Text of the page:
The chief executive of a biopharmaceutical company is the 2009 Takeru Higuchi Memorial lecturer, and will deliver two speeches on the Kansas University campus on Thursday. 10-8
John C. Martin, CEO of Gilead Sciences, has led the development of many antiviral drugs useful in treating a variety of viral diseases, including AIDS.
Val Stella, university distinguished professor of pharmaceutical chemistry, said Martin’s company developed the drug Atripla, which combined three components into one tablet, taken once a day to fight AIDS.
“It is now the drug of choice that patients are first put on,” Stella said.
The company also discovered and developed the antiviral drug Tamiflu before selling the rights later, Stella said.
Martin’s first lecture, scheduled for 9 a.m. Thursday in the Simons Laboratories Auditorium, is designed for the scientific community and is called “A Brief History of Nucleotide Antivirals.”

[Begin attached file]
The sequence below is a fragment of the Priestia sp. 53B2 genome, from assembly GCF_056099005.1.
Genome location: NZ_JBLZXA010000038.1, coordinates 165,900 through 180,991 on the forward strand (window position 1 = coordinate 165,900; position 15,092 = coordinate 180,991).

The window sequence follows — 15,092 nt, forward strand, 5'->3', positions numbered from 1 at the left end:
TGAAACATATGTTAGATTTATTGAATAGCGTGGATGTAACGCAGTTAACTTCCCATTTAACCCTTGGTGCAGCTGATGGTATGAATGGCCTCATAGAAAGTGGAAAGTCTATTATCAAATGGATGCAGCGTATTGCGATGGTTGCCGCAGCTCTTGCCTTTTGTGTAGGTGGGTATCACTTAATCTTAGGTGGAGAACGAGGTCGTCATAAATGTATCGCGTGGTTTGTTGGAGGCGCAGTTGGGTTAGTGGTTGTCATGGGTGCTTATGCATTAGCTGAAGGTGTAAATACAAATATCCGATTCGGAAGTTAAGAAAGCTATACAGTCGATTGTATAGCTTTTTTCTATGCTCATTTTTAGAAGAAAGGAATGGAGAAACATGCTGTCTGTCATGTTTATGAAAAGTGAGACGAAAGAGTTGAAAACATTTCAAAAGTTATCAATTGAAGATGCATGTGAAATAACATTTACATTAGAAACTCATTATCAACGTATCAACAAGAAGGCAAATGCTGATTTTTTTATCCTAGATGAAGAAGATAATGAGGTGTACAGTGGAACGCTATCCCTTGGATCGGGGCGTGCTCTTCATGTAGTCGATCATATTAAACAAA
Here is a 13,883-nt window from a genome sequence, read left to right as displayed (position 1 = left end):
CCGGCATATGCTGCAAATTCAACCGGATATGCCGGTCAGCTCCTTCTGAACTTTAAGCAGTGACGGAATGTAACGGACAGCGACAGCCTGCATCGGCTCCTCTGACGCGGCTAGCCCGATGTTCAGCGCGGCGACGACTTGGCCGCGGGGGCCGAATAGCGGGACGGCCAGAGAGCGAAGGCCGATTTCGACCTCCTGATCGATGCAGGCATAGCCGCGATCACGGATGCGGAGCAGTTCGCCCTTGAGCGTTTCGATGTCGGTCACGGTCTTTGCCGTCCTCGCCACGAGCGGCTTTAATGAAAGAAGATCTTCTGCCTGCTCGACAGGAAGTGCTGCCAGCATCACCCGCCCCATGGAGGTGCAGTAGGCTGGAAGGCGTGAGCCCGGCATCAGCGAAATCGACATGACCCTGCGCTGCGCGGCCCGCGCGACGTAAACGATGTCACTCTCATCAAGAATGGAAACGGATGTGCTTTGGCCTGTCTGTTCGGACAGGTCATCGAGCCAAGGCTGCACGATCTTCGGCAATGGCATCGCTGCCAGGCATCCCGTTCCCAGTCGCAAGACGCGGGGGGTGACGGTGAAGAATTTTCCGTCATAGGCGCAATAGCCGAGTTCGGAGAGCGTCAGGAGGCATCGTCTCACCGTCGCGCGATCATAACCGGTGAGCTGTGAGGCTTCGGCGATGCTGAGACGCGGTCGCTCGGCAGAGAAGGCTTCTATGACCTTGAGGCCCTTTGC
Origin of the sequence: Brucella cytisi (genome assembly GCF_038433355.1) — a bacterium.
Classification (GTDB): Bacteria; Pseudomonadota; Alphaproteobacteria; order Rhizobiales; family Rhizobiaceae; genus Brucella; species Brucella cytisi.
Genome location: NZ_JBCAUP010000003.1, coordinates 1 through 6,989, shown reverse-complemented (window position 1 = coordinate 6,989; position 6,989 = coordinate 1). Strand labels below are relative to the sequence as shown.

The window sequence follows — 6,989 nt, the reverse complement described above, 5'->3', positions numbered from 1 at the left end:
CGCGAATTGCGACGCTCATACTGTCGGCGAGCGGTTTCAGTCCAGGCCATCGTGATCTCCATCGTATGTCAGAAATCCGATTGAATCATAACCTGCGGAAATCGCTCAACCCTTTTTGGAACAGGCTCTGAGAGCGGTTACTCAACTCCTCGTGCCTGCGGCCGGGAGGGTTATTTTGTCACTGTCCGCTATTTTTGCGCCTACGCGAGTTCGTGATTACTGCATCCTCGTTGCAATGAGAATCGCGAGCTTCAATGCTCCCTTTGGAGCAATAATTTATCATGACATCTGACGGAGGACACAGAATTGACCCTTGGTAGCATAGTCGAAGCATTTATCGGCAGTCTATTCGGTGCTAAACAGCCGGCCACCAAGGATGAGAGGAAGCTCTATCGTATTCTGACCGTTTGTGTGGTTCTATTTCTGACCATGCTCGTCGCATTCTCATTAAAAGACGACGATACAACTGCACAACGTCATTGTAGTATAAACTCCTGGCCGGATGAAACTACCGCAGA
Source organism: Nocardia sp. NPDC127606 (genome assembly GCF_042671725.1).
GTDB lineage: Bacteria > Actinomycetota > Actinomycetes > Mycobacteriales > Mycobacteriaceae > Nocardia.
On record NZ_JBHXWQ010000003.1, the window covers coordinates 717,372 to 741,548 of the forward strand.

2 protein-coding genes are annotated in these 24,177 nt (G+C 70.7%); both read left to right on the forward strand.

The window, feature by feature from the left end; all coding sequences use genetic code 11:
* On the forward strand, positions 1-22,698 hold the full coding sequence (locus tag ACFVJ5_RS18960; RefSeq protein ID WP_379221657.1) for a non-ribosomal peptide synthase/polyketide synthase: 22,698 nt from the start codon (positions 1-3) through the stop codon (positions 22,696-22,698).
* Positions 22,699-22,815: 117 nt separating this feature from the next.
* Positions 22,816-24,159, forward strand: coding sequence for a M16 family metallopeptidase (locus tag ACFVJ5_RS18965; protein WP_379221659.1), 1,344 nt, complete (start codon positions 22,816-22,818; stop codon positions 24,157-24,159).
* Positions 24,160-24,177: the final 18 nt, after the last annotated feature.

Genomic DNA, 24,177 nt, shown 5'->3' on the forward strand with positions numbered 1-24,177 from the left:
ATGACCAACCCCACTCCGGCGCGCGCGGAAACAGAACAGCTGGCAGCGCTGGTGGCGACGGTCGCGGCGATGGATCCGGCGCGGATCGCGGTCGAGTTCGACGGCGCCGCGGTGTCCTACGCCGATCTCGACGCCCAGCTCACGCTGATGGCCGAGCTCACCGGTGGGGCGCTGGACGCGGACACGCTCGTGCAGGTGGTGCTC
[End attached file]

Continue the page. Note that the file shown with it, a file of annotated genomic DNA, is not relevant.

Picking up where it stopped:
The second lecture is meant for the public at large, and focuses on “Ensuring Access to HIV Medications in the Developing World: An Industry Perspective.” It is scheduled for 5:30 p.m. Thursday, also in the Simons Laboratories Auditorium on the university’s West Campus.
Stella said Martin has been an advocate for making drugs available to people who need them.
“John is one of those quiet leaders who is figuring out how companies like Gilead can make those life-saving drugs available in developing companies without compromising their patents,” Stella said.
Three KU alumni now working for Gilead — Reza Oliyai, Vahid Zia and Bei Li — will accompany Martin during his visit and will be recruiting KU students for potential positions, Stella said.
Martin is the 11th Higuchi lecturer, a program that honors Takeru Higuchi, a KU regents professor of pharmacy and chemistry who died in 1987.